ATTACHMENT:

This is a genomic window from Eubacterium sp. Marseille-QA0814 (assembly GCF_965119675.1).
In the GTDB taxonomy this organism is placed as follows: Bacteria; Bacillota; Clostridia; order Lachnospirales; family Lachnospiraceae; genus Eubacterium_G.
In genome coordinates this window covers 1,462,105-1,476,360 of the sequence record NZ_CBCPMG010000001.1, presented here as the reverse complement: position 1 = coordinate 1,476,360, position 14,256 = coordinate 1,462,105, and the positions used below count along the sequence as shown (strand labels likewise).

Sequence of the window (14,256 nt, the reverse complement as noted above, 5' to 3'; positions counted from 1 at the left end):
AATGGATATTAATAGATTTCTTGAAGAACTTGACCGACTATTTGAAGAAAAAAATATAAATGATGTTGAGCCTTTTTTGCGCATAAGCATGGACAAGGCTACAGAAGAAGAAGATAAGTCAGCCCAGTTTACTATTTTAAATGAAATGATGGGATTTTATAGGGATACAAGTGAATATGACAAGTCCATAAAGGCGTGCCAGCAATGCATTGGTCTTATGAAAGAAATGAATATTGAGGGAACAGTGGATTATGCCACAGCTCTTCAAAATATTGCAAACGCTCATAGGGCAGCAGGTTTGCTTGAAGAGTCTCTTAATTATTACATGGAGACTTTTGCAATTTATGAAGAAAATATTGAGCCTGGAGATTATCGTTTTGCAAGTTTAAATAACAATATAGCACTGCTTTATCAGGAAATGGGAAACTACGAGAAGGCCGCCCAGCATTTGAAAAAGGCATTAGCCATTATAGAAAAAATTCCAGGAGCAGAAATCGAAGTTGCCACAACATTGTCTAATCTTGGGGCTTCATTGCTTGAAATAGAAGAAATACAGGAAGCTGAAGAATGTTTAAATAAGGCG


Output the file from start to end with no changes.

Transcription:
This is a genomic window from Eubacterium sp. Marseille-QA0814 (assembly GCF_965119675.1).
In the GTDB taxonomy this organism is placed as follows: Bacteria; Bacillota; Clostridia; order Lachnospirales; family Lachnospiraceae; genus Eubacterium_G.
In genome coordinates this window covers 1,462,105-1,476,360 of the sequence record NZ_CBCPMG010000001.1, presented here as the reverse complement: position 1 = coordinate 1,476,360, position 14,256 = coordinate 1,462,105, and the positions used below count along the sequence as shown (strand labels likewise).

Sequence of the window (14,256 nt, the reverse complement as noted above, 5' to 3'; positions counted from 1 at the left end):
AATGGATATTAATAGATTTCTTGAAGAACTTGACCGACTATTTGAAGAAAAAAATATAAATGATGTTGAGCCTTTTTTGCGCATAAGCATGGACAAGGCTACAGAAGAAGAAGATAAGTCAGCCCAGTTTACTATTTTAAATGAAATGATGGGATTTTATAGGGATACAAGTGAATATGACAAGTCCATAAAGGCGTGCCAGCAATGCATTGGTCTTATGAAAGAAATGAATATTGAGGGAACAGTGGATTATGCCACAGCTCTTCAAAATATTGCAAACGCTCATAGGGCAGCAGGTTTGCTTGAAGAGTCTCTTAATTATTACATGGAGACTTTTGCAATTTATGAAGAAAATATTGAGCCTGGAGATTATCGTTTTGCAAGTTTAAATAACAATATAGCACTGCTTTATCAGGAAATGGGAAACTACGAGAAGGCCGCCCAGCATTTGAAAAAGGCATTAGCCATTATAGAAAAAATTCCAGGAGCAGAAATCGAAGTTGCCACAACATTGTCTAATCTTGGGGCTTCATTGCTTGAAATAGAAGAAATACAGGAAGCTGAAGAATGTTTAAATAAGGCG